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United States v. Ortega

decided: December 11, 1972.


Friendly, Chief Judge, and Medina and Anderson, Circuit Judges.

Author: Medina

MEDINA, Circuit Judge:

This is an appeal from judgments, entered upon the verdict of a jury, after a trial before Judge Pierce, by Ortega, Perez and Orsini, each of whom was found guilty on both counts of an indictment charging them with conspiracy to import, distribute and possess with intent to distribute 93 1/2 kilograms of heroin, in violation of 21 U.S.Code, Section 846, and with distribution and possession with intent to distribute a smaller quantity, about a half kilogram, of heroin, in violation of 21 U.S.Code, Section 841(b)(1)(A), and aiding and abetting, in violation of 18 U.S.Code, Section 2. Ortega and Orsini were each given heavy sentences of 10 and 15 years imprisonment on the two counts, to be served consecutively, and fines of $10,000 and $25,000, or an aggregate of $35,000 were imposed on each. Perez was sentenced to 7 years imprisonment on each count, to be served concurrently, and he was fined a total of $7,000. These three appellants are now serving their sentences.

Each appellant claims that the evidence adduced by the prosecution was far short of what was required to establish the commission of the crimes charged. Each of them also asserts that the judgment of his conviction must be reversed for a variety of other reasons which we can more readily describe after stating in chronological order the facts as the jury may have found them to be.


The Background and the Development of the Conspiracy

Somewhere in the world there must be persons of enormous wealth and influence who individually or in groups support and manage the gathering of the raw materials, the processing of vast quantities of heroin and the sending of this heroin to the United States. These unknown persons operate in many countries and one of the characteristics of their operations that helps these master minds to avoid detection is that their numerous agents often have no acquaintance with one another until they converge and carry out their secret orders with respect to the distribution of a particular shipment and the receipt and return of the money to those who had planned and supervised the venture. This record does not disclose the over-all operations of this international narcotics ring, nor the identity of those who plan its operations. Nor does the indictment contain any such charge. But the record does disclose and the indictment charges these particular appellants with the crimes above stated with reference to a particular shipment of a very large quantity of uncut and practically pure heroin, amounting to 93 1/2 kilograms and of a retail value of $1,000,000, according to the evidence. This heroin was hidden in a variety of open spaces in the construction of the chassis of a tan colored Jaguar Sport Car, and these 180 bags of heroin could have been concealed in this automobile only after it had been dismantled by skilled mechanics and then put together again. Of the individuals who converged and met in New York City to carry out their secret orders and to transport and deliver this heroin and receive the money to be paid by the prospective purchasers, one was a Corsican who came from Barcelona, Spain, one came from France and two were Cubans at least temporarily living in New York City or the vicinity. French and Spanish interpreters were in attendance throughout the trial. We do not know who supplied this large quantity of heroin or who paid for it or who secreted the bags in the Jaguar. Nor do we need to know. We do know that upon arrival in New York the Jaguar contained the hidden 180 bags of heroin and we do know that each of these appellants played his several role, working with the others and that they were in possession and control of the Jaguar at the time they were all taken into custody. As we shall see, the evidence of the acts of these three conspirators and their knowledge that heroin was concealed in the Jaguar is overwhelming.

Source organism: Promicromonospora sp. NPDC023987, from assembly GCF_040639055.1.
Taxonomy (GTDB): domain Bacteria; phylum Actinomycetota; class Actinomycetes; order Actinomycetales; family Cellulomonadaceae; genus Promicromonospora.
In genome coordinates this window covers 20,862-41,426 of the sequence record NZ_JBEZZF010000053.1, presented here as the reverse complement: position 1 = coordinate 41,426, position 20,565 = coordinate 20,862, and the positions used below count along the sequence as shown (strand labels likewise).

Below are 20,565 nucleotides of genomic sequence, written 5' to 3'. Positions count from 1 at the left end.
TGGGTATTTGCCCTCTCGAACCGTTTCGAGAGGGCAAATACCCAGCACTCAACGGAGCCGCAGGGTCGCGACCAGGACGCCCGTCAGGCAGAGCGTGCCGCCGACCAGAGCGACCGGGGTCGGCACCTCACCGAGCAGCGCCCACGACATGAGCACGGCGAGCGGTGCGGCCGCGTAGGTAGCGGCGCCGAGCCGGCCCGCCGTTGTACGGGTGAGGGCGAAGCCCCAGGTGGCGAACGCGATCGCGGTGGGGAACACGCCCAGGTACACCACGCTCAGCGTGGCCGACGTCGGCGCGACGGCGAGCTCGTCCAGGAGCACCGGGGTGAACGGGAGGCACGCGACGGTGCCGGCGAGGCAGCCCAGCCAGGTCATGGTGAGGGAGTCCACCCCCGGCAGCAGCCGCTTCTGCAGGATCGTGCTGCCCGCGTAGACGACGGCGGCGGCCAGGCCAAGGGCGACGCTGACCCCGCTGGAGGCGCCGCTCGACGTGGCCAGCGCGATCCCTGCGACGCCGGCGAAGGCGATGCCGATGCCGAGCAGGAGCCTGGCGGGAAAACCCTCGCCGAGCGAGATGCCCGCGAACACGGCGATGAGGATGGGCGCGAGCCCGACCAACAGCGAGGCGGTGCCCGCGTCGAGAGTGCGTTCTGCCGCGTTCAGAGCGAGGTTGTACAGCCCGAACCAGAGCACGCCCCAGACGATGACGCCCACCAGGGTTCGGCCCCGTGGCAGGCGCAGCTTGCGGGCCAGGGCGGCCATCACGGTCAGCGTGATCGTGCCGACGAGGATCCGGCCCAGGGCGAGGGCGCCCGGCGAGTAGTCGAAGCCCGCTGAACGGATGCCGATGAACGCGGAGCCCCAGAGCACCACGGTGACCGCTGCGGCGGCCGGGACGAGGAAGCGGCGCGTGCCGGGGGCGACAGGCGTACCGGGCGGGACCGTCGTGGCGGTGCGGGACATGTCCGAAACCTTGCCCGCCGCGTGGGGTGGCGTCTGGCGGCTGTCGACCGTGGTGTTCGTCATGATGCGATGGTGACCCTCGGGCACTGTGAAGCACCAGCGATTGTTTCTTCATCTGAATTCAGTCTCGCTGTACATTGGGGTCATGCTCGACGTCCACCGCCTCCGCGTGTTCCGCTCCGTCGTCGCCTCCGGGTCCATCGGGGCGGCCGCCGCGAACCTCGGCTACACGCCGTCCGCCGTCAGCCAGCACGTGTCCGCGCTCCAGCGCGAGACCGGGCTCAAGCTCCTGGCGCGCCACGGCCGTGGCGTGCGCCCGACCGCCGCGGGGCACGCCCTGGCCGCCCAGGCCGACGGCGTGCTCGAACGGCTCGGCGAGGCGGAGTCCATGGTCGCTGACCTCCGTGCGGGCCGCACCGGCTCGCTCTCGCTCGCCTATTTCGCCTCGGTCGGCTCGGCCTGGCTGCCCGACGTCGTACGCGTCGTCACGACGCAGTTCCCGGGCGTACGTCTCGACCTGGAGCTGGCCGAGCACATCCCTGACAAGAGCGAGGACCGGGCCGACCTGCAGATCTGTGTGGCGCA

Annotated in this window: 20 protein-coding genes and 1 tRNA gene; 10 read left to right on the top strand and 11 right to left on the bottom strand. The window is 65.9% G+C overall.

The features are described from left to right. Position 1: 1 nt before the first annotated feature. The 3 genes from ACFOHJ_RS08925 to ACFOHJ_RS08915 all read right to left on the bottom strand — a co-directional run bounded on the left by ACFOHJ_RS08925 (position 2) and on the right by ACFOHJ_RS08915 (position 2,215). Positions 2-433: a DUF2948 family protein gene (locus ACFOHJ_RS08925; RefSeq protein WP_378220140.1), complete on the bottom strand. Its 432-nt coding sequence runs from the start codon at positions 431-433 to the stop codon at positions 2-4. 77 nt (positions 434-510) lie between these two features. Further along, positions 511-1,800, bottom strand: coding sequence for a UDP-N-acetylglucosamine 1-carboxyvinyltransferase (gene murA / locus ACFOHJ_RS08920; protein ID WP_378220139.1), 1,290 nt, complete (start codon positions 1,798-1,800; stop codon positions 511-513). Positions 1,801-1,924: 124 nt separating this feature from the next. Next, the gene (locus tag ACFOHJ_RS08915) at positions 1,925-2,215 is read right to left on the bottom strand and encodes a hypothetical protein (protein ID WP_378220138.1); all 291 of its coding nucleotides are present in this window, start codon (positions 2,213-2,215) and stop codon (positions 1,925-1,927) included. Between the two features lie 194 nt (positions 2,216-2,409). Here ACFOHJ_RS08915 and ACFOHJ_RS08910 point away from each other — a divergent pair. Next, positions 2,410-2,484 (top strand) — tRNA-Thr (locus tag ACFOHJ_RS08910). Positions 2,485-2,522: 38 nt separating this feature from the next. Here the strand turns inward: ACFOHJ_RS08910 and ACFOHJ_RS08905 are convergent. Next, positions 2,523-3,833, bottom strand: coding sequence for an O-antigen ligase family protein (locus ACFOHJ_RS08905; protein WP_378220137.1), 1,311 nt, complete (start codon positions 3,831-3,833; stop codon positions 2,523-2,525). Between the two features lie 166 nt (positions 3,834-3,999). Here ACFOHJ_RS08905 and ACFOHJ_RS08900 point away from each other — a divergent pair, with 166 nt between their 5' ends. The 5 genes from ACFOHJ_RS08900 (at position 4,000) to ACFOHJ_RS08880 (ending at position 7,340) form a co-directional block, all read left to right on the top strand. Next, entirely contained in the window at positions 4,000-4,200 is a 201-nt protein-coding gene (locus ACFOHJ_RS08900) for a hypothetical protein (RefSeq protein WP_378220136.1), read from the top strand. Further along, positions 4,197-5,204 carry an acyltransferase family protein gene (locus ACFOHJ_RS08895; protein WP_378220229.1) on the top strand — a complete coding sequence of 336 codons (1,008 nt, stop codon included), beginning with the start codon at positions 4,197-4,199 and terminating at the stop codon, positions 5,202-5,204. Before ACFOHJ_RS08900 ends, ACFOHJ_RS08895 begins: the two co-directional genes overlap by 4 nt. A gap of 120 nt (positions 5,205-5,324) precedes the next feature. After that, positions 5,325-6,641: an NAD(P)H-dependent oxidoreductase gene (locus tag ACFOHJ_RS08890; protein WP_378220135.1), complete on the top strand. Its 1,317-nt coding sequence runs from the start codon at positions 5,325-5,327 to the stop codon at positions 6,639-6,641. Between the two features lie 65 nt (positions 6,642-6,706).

We give this brief description of the background because the man who bought the Jaguar in England and who came with it to New York on the Queen Elizabeth II, and the man who turned it over to those who were waiting here to receive it was a government informer. The principal point raised by appellants is that they claim the trial judge should have forced the government not only to identify this informer but to describe his whereabouts and to produce him for the alleged purpose of giving appellants an opportunity to put him on the witness stand and support what appellants choose to call their "defense" of entrapment. It was stipulated that the informer purchased the Jaguar in England in the presence of one of the U.S. Narcotics Agents, that is to say that the agent saw him, but it, and that the government did not furnish any money to buy the Jaguar or give any instructions to the informer to buy it. The informer had no contact whatever with any of these appellants and the so-called "defense" of entrapment was not supported by any proof whatever, as none of the appellants testified at the trial. Moreover, with such a large shipment and the total absence of any showing that the government paid for any part of the heroin or had anything whatever to do with hiding the 180 bags of heroin in the Jaguar, we think this wholly unsubstantiated "defense" is absurd. We shall return to this subject later.